Taijuan Walker, Mariners (at CLE, at HOU): It's incredible what improved control can do for one's overall game. Up until his two most recent starts, Walker was having all sorts of control issues, and when he fell behind in the count, opponents were putting up a .310/.512/.690 slash line against him. In a dramatic turnaround, Walker has issued just one base on balls against his last two foes combined, throwing 72 percent of his pitches for strikes. The overall result was a pair of eight-inning quality starts.
Especially with his track record of inconsistency and two potentially difficult matchups on the schedule, it's not a wise move to trust Walker simply because of two strong starts. However, Walker is demonstrating his considerable upside, and if you need to make a bold move to try to gain some traction in the standings, using him this week is not a bad way to go.
Deeper league options
Chad Bettis, Rockies (vs. STL, at MIA): Bettis has now run off four consecutive quality starts, and while two of them have come against the hapless Phillies, his latest was against the Dodgers -- at Coors Field, no less. Bettis has gotten the job done by avoiding walks (issuing only five over a 28 1/3 inning span), getting whiffs at an 11 percent rate and holding opponents to an .087 Isolated Power over this stretch. There's no question that Bettis has a great matchup against the Marlins in Miami, but success against the Cardinals at home will require him to prevent extra-base hits.
To be clear, the Cardinals are not a good power-hitting team against righties (.126 Iso), but as the Padres have shown this season (.180 Iso at Colorado), you don't have to be an offensive juggernaut to hit for power at Coors Field. The lack of a sustained track record for success makes Bettis a little too risky to trust in standard mixed leagues when he is making at least one home start.
Nathan Karns, Rays (vs. LAA, vs. CHW): Karns hasn't been going deep into most of his starts, but he's been on a nice run of late. Wednesday's start at the Angels, in which he allowed four runs in just five innings, was the first instance of him allowing more than two runs since April 22. During that seven-start stretch, Karns had limited hitters to a .206 batting average with a .277 slugging percentage. With an upcoming week that features the Angels and White Sox at home, what's not to like?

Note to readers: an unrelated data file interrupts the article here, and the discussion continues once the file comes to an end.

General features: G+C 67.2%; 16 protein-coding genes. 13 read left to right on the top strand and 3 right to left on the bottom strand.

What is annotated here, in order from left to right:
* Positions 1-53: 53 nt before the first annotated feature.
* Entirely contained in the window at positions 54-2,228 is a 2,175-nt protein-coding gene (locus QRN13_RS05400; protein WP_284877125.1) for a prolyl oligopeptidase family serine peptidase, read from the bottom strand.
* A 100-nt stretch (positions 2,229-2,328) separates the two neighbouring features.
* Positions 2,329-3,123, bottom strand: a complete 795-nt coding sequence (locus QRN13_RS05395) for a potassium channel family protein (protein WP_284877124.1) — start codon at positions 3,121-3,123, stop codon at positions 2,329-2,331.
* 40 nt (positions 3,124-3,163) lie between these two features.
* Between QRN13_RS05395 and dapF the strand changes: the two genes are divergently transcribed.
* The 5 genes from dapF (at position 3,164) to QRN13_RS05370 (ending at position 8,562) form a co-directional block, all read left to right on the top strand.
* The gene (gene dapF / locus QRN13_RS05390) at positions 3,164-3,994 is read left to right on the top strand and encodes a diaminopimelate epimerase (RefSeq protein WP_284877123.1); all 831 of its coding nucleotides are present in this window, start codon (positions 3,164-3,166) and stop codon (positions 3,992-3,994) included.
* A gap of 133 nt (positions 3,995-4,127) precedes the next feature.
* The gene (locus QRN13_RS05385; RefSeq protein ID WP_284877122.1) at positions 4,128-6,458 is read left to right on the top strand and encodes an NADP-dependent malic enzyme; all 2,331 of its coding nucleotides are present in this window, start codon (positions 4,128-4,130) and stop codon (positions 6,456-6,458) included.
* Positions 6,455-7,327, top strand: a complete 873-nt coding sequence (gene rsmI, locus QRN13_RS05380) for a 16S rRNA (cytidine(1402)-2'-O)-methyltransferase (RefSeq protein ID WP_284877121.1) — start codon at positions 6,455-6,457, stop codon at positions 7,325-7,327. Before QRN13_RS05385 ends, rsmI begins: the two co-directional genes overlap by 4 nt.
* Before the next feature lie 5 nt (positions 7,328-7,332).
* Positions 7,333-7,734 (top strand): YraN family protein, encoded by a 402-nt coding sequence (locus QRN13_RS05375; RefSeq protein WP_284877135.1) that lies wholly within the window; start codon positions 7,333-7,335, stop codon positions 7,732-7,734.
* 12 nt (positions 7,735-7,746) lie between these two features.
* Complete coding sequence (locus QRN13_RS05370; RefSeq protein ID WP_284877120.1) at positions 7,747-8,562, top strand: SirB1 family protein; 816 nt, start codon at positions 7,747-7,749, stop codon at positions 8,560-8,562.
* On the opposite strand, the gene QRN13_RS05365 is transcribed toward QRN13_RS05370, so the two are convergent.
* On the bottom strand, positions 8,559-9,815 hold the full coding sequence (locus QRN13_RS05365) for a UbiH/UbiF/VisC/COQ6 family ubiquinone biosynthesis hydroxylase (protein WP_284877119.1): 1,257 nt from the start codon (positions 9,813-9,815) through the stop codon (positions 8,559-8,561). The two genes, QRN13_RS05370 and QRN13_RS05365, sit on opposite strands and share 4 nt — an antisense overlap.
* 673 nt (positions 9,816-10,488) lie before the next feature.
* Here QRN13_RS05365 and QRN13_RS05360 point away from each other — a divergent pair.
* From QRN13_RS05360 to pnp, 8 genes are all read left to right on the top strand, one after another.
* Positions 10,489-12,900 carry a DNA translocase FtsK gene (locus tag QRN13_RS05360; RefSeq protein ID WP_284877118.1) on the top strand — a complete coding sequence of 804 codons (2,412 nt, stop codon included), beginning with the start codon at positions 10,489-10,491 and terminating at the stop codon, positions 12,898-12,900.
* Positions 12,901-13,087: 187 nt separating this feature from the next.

Given the type of pitcher Karns is, those matchups aren't as good as they appear to be. Both teams are in the bottom third of the wOBA rankings against right-handed pitchers, but Karns has had reverse splits, not only across his 86 major league innings, but also during his time in the upper minors. The White Sox still don't appear to be a menacing matchup, but the combination of Mike Trout, Albert Pujols and David Freese looks like a dangerous one for Karns. Heck, even Johnny Giavotella homered off Karns when he faced the Angels on Wednesday. Let Karns sit this one out.
Chris Heston, Giants (at NYM, vs. ARI): Heston was a popular pickup earlier this season and rightfully so. He posted a 2.51 ERA and four quality starts through his first five outings, and having relief-eligibility for Head-to-Head leagues was a bonus. Since then, merely adequate control has turned bad and a high ground ball rate has come back to earth. The result over his last six starts is a 6.06 ERA with just two quality starts. The Diamondbacks and Mets present decent enough matchups, but unless Heston can rediscover his earlier form, he's not to be trusted in standard mixed leagues in the vast majority of circumstances.
Scott Kazmir, Athletics (vs. TEX): Kazmir's return from a nine-day layoff did not go well, as he coughed up nine hits and four runs (three earned) in 4 2/3 innings at Boston. Even before experiencing the shoulder tightness that led to having his start pushed back, Kazmir had been enduring a difficult month of May. In six starts, the lefty registered a 4.65 ERA and 1.55 WHIP, and the main culprit was a 4.6 BB/9 ratio. In Friday's return, he issued only one walk, but according to FanGraphs, only one of the 18 hit balls he allowed was met with soft contact.
If Kazmir can continue to pitch with better control, there is no reason why he can't pull himself out of this slump, and in seasonal formats, he is a good buy-low target. If you do acquire Kazmir, though, this would be a great week to sit him. His lone opponent, the Rangers, ranks fifth in the majors in wOBA against lefties.
Mike Leake, Reds (vs. PHI, at CHC): In the past, Leake has been an occasionally reliable option as a two-start pitcher, but there is no getting around the simple fact that he is having a bad season. Leake's already modest strikeout and whiff rates are down, his walks are up, and he is among the major league "leaders" in longest average flyball distance allowed. There is only one reason to consider Leake this week, but it is a seemingly compelling one. In facing the Phillies and Cubs, he will oppose, respectively, the teams with the lowest wOBA and highest strikeout rate against righties.
In light of Leake's strong outing against the Phillies on Wednesday, the temptation to start him may be strong. Resist it, though, as the potential for a meltdown is simply too high.